Who says one has to wait for 14 November to devote an entire day to children? The National School of Drama (NSD) is celebrating the joy of being a child in its 10-day biannual festival Jashne Bachpan, starting from 10 October in the Capital. And this year, there’s a double dose of fun as alongside this, NSD will also be organizing its folk art festival, Bal Sangam. Think two plays a day just for children, and then step outdoors for the colourful festivities on the lawns of Bahawalpur House. Craftsmen, folk musicians and dancers have been invited to perform.
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The imaginative artwork—green TV cabinets stacked to form a 15ft sculpture, helmets hanging from a bamboo structure, among others—on display in the lawns will “hopefully inspire kids”, says Bansi Kaul, the creative designer of the festival. Kaul hopes that next year the artwork will be created by the children themselves.
Organized by the Theatre in Education, or Sanskar Rang Toli, a division of NSD, the two festivals were held alternately since 2004, but to commemorate NSD’s golden jubilee celebrations this year, the two festivals are being held together. “Both Jashne Bachpan and Bal Sangam are being held together to encourage a dialogue between urban and rural children,” says NSD director Anuradha Kapoor.
This year, Jashne Bachpan will have 22 plays—a huge jump from its usual 12 plays—and also has a presentation from Theatre Seoul, South Korea, which will present a 1 hour play called Choon-Hyang (meaning true love), on 18 October, and a 30-minute play by differently-abled children called Caucasian Chalk Circle on 15 October. The festival will kick off on 10 October with a performance of Panchtantra by Bhopal-based theatre group, the Ranga Sri Little Ballet Troupe.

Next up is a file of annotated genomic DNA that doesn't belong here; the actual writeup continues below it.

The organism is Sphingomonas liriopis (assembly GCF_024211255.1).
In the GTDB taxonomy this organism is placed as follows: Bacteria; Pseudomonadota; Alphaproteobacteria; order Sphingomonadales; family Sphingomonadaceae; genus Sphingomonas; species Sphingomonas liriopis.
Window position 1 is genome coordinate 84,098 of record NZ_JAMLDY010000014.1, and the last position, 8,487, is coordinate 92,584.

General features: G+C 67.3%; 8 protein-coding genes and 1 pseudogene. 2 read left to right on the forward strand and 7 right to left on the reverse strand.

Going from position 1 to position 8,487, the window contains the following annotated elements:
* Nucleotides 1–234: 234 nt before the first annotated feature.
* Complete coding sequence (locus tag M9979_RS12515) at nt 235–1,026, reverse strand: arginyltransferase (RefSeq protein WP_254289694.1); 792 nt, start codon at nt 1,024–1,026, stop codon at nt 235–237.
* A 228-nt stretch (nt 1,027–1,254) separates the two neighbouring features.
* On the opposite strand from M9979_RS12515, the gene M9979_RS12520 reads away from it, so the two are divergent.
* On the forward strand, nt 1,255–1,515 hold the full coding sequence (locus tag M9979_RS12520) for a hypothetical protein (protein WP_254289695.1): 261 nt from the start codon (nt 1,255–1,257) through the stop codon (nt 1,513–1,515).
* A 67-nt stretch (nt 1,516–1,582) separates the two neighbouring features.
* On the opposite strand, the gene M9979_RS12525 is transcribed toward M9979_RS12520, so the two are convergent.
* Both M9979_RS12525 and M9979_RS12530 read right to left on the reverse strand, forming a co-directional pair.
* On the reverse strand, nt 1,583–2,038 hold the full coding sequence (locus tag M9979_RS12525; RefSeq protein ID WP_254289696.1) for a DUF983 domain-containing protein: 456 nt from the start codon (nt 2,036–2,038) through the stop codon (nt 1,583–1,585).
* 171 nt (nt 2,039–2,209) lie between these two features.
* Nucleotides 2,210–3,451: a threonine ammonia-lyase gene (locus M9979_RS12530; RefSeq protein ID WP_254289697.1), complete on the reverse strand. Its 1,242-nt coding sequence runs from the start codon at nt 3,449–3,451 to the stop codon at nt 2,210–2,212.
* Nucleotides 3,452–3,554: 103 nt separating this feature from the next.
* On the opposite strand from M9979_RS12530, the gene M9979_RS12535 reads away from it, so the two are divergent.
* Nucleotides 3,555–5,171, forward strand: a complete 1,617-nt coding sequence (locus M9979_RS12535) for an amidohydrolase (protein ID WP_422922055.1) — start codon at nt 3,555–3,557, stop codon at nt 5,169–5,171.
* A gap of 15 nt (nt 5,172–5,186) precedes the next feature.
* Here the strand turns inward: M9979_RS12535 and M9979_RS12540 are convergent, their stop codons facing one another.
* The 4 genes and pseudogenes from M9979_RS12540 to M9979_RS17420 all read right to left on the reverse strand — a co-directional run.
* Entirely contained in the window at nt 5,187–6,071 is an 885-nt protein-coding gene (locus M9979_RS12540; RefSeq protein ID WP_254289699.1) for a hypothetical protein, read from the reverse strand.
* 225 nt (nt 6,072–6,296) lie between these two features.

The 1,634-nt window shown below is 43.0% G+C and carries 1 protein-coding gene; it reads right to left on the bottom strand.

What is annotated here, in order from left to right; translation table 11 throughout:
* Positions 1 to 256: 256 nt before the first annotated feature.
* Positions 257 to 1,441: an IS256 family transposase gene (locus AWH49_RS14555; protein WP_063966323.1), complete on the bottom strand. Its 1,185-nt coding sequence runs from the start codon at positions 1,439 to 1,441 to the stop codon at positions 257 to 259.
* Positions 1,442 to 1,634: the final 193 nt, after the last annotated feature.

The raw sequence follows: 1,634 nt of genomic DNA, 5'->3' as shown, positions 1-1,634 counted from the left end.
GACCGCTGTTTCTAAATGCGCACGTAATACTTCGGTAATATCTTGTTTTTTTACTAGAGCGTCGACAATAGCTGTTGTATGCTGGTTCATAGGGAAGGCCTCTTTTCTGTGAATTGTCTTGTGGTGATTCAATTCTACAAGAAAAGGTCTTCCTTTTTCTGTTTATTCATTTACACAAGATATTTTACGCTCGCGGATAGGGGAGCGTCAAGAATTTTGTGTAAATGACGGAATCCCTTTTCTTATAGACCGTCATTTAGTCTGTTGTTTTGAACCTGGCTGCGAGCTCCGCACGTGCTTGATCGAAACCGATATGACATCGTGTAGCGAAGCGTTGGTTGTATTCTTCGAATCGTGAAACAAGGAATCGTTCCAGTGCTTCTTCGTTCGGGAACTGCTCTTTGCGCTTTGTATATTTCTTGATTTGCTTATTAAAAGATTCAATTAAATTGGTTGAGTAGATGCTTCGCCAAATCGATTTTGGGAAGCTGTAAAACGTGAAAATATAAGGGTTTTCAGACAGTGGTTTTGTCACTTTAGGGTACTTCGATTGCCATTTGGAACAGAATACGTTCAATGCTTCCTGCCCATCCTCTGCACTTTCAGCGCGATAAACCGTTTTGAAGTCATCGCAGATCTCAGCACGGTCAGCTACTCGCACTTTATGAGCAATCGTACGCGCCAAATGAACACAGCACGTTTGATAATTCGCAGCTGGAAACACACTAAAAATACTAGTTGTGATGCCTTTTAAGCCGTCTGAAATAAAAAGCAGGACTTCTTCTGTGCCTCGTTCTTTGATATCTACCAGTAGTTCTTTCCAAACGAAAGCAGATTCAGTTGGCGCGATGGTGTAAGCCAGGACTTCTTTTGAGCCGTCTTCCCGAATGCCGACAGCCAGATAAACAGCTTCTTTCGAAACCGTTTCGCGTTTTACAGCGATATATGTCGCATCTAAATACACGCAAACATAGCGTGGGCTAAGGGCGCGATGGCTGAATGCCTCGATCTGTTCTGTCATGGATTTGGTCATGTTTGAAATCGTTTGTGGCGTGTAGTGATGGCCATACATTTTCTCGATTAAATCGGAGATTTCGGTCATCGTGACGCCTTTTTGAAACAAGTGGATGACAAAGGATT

In Bal Sangam, “there will be more participation by children than ever before”, says Kaul. Recounting selection process anecdotes, Kaul says that “the festival really inspires the kids in villages to stick to their folk art and perform. Earlier they would just accompany their parents who are folk artistes to such programmes, but because of Bal Sangam, they now have a festival of their own to look forward to.” This year, the folk festival has dances from Rajasthan (Kalbelia, Bhawai, Chari), Manipur (Maibi, Kabui, Poong Cholom), Karnataka (Gurji gurji, Deep nrutya, Kolata), among others. The artists will also hold special workshops for children where they can learn different folk arts such as Kangra painting, Kawad painting and traditional ironwork.
For the artists, this is a chance to showcase their work. “People see the beauty of traditional folk art, and that’s how we get more work. In today’s modern world, people are forgetting the importance and uniqueness of our tradition, and such festivals are a great way of reminding them of their heritage,” says Dwarka Prasad Jahengir, who will hold a workshop on Kawad painting at the Bal Sangam.
Jashne Bachpan will run from 10 -20 October at the LTG Auditorium and Shri Ram Centre, Mandi House, New Delhi. Bal Sangam will be held from 12-18 October , at the National School of Drama, Bahawalpur House, Mandi House, New Delhi.
Tickets for the plays are available at the NSD reception between 11am and 5pm, and an hour before the show time at the auditorium.
Tickets: Children, Rs20 and adults, Rs40. Entry to Bal Sangam is free for all.
For details and the schedule for all the performances, log on to www.nsd.gov.in/nsd_tietours.htm